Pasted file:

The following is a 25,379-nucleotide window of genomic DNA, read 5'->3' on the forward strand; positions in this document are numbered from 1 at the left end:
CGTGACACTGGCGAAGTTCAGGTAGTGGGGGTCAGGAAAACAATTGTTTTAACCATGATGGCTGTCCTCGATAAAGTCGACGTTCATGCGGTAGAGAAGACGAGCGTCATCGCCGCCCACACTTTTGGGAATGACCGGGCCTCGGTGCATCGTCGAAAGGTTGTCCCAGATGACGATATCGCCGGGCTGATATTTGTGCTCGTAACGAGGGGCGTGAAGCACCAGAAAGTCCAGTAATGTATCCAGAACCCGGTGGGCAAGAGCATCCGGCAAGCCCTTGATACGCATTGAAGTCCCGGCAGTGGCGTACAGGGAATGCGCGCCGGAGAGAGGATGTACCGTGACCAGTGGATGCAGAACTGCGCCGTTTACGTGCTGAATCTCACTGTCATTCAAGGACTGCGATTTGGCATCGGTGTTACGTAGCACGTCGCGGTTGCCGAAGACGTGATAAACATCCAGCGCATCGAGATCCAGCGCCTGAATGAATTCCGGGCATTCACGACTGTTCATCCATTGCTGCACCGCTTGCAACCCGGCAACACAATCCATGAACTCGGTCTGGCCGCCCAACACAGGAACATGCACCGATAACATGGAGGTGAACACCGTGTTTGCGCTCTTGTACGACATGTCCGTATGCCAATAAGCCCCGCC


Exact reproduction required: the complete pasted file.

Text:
The following is a 25,379-nucleotide window of genomic DNA, read 5'->3' on the forward strand; positions in this document are numbered from 1 at the left end:
CGTGACACTGGCGAAGTTCAGGTAGTGGGGGTCAGGAAAACAATTGTTTTAACCATGATGGCTGTCCTCGATAAAGTCGACGTTCATGCGGTAGAGAAGACGAGCGTCATCGCCGCCCACACTTTTGGGAATGACCGGGCCTCGGTGCATCGTCGAAAGGTTGTCCCAGATGACGATATCGCCGGGCTGATATTTGTGCTCGTAACGAGGGGCGTGAAGCACCAGAAAGTCCAGTAATGTATCCAGAACCCGGTGGGCAAGAGCATCCGGCAAGCCCTTGATACGCATTGAAGTCCCGGCAGTGGCGTACAGGGAATGCGCGCCGGAGAGAGGATGTACCGTGACCAGTGGATGCAGAACTGCGCCGTTTACGTGCTGAATCTCACTGTCATTCAAGGACTGCGATTTGGCATCGGTGTTACGTAGCACGTCGCGGTTGCCGAAGACGTGATAAACATCCAGCGCATCGAGATCCAGCGCCTGAATGAATTCCGGGCATTCACGACTGTTCATCCATTGCTGCACCGCTTGCAACCCGGCAACACAATCCATGAACTCGGTCTGGCCGCCCAACACAGGAACATGCACCGATAACATGGAGGTGAACACCGTGTTTGCGCTCTTGTACGACATGTCCGTATGCCAATAAGCCCCGCC